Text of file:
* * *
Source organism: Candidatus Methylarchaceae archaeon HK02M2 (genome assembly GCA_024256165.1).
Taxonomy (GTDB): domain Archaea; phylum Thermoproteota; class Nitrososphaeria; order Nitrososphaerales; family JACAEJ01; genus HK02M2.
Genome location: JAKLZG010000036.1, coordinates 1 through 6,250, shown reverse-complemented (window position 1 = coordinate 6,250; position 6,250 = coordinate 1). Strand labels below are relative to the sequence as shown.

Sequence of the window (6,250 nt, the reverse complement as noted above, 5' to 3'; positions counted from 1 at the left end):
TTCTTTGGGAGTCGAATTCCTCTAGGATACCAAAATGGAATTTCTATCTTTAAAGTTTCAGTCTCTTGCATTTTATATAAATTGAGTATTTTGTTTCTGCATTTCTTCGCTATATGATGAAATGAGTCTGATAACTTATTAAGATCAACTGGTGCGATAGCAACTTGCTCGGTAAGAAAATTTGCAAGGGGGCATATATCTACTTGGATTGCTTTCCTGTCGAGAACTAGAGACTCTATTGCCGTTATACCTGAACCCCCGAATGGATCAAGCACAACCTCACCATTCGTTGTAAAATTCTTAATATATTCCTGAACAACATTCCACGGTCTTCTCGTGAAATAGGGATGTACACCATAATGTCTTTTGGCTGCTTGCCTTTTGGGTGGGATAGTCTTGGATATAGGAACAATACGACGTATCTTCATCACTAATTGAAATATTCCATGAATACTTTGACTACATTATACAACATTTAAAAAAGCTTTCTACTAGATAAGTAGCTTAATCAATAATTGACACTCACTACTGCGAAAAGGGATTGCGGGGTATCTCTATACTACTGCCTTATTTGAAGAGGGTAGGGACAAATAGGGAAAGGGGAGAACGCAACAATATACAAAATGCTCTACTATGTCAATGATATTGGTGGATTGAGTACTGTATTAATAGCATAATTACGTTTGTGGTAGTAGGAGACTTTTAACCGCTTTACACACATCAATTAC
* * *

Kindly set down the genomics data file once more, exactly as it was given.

Source organism: Candidatus Methylarchaceae archaeon HK02M2 (genome assembly GCA_024256165.1).
Taxonomy (GTDB): domain Archaea; phylum Thermoproteota; class Nitrososphaeria; order Nitrososphaerales; family JACAEJ01; genus HK02M2.
Genome location: JAKLZG010000036.1, coordinates 1 through 6,250, shown reverse-complemented (window position 1 = coordinate 6,250; position 6,250 = coordinate 1). Strand labels below are relative to the sequence as shown.

Sequence of the window (6,250 nt, the reverse complement as noted above, 5' to 3'; positions counted from 1 at the left end):
TTCTTTGGGAGTCGAATTCCTCTAGGATACCAAAATGGAATTTCTATCTTTAAAGTTTCAGTCTCTTGCATTTTATATAAATTGAGTATTTTGTTTCTGCATTTCTTCGCTATATGATGAAATGAGTCTGATAACTTATTAAGATCAACTGGTGCGATAGCAACTTGCTCGGTAAGAAAATTTGCAAGGGGGCATATATCTACTTGGATTGCTTTCCTGTCGAGAACTAGAGACTCTATTGCCGTTATACCTGAACCCCCGAATGGATCAAGCACAACCTCACCATTCGTTGTAAAATTCTTAATATATTCCTGAACAACATTCCACGGTCTTCTCGTGAAATAGGGATGTACACCATAATGTCTTTTGGCTGCTTGCCTTTTGGGTGGGATAGTCTTGGATATAGGAACAATACGACGTATCTTCATCACTAATTGAAATATTCCATGAATACTTTGACTACATTATACAACATTTAAAAAAGCTTTCTACTAGATAAGTAGCTTAATCAATAATTGACACTCACTACTGCGAAAAGGGATTGCGGGGTATCTCTATACTACTGCCTTATTTGAAGAGGGTAGGGACAAATAGGGAAAGGGGAGAACGCAACAATATACAAAATGCTCTACTATGTCAATGATATTGGTGGATTGAGTACTGTATTAATAGCATAATTACGTTTGTGGTAGTAGGAGACTTTTAACCGCTTTACACACATCAATTAC